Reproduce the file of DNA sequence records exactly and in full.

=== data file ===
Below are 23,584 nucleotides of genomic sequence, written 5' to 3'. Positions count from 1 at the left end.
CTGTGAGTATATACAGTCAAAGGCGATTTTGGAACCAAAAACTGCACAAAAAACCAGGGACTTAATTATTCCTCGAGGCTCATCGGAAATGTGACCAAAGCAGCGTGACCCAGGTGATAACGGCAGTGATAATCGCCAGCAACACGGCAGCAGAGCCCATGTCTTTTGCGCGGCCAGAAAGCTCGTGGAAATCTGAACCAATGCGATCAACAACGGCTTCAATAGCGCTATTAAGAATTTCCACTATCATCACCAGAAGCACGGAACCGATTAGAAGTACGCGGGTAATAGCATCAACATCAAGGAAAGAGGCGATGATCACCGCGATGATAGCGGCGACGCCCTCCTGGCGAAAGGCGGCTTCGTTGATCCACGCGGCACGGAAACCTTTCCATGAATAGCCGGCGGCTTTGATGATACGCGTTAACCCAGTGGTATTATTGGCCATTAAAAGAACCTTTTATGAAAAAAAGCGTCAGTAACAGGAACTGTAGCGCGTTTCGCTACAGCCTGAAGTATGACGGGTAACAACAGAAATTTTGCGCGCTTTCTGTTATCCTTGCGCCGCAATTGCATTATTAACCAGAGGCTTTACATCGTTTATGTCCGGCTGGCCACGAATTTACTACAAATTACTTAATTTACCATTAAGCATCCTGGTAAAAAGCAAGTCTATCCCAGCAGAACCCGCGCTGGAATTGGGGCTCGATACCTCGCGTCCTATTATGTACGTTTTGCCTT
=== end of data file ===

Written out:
Below are 23,584 nucleotides of genomic sequence, written 5' to 3'. Positions count from 1 at the left end.
CTGTGAGTATATACAGTCAAAGGCGATTTTGGAACCAAAAACTGCACAAAAAACCAGGGACTTAATTATTCCTCGAGGCTCATCGGAAATGTGACCAAAGCAGCGTGACCCAGGTGATAACGGCAGTGATAATCGCCAGCAACACGGCAGCAGAGCCCATGTCTTTTGCGCGGCCAGAAAGCTCGTGGAAATCTGAACCAATGCGATCAACAACGGCTTCAATAGCGCTATTAAGAATTTCCACTATCATCACCAGAAGCACGGAACCGATTAGAAGTACGCGGGTAATAGCATCAACATCAAGGAAAGAGGCGATGATCACCGCGATGATAGCGGCGACGCCCTCCTGGCGAAAGGCGGCTTCGTTGATCCACGCGGCACGGAAACCTTTCCATGAATAGCCGGCGGCTTTGATGATACGCGTTAACCCAGTGGTATTATTGGCCATTAAAAGAACCTTTTATGAAAAAAAGCGTCAGTAACAGGAACTGTAGCGCGTTTCGCTACAGCCTGAAGTATGACGGGTAACAACAGAAATTTTGCGCGCTTTCTGTTATCCTTGCGCCGCAATTGCATTATTAACCAGAGGCTTTACATCGTTTATGTCCGGCTGGCCACGAATTTACTACAAATTACTTAATTTACCATTAAGCATCCTGGTAAAAAGCAAGTCTATCCCAGCAGAACCCGCGCTGGAATTGGGGCTCGATACCTCGCGTCCTATTATGTACGTTTTGCCTT